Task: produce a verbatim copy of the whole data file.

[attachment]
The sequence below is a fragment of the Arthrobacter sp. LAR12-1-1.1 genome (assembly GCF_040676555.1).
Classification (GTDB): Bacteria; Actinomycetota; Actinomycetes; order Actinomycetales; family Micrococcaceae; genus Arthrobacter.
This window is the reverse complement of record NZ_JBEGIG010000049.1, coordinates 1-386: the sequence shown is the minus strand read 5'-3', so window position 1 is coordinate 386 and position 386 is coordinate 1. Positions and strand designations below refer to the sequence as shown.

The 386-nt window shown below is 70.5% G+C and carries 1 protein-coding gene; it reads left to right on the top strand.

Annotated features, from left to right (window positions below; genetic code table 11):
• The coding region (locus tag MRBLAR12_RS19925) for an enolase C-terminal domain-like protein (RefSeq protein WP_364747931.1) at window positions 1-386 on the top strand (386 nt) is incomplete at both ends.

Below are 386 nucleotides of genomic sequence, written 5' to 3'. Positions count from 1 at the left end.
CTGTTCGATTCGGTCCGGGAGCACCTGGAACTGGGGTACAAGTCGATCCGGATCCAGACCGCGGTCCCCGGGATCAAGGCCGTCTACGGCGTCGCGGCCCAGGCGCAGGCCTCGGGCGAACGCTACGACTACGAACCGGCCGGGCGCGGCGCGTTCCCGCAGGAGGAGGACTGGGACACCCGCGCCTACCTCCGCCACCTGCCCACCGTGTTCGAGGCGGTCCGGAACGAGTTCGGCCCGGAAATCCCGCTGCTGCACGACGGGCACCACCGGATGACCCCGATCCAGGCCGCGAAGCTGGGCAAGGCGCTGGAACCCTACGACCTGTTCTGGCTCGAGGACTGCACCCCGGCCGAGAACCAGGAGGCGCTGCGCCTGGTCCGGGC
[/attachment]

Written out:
The sequence below is a fragment of the Arthrobacter sp. LAR12-1-1.1 genome (assembly GCF_040676555.1).
Classification (GTDB): Bacteria; Actinomycetota; Actinomycetes; order Actinomycetales; family Micrococcaceae; genus Arthrobacter.
This window is the reverse complement of record NZ_JBEGIG010000049.1, coordinates 1-386: the sequence shown is the minus strand read 5'-3', so window position 1 is coordinate 386 and position 386 is coordinate 1. Positions and strand designations below refer to the sequence as shown.

The 386-nt window shown below is 70.5% G+C and carries 1 protein-coding gene; it reads left to right on the top strand.

Annotated features, from left to right (window positions below; genetic code table 11):
• The coding region (locus tag MRBLAR12_RS19925) for an enolase C-terminal domain-like protein (RefSeq protein WP_364747931.1) at window positions 1-386 on the top strand (386 nt) is incomplete at both ends.

Below are 386 nucleotides of genomic sequence, written 5' to 3'. Positions count from 1 at the left end.
CTGTTCGATTCGGTCCGGGAGCACCTGGAACTGGGGTACAAGTCGATCCGGATCCAGACCGCGGTCCCCGGGATCAAGGCCGTCTACGGCGTCGCGGCCCAGGCGCAGGCCTCGGGCGAACGCTACGACTACGAACCGGCCGGGCGCGGCGCGTTCCCGCAGGAGGAGGACTGGGACACCCGCGCCTACCTCCGCCACCTGCCCACCGTGTTCGAGGCGGTCCGGAACGAGTTCGGCCCGGAAATCCCGCTGCTGCACGACGGGCACCACCGGATGACCCCGATCCAGGCCGCGAAGCTGGGCAAGGCGCTGGAACCCTACGACCTGTTCTGGCTCGAGGACTGCACCCCGGCCGAGAACCAGGAGGCGCTGCGCCTGGTCCGGGC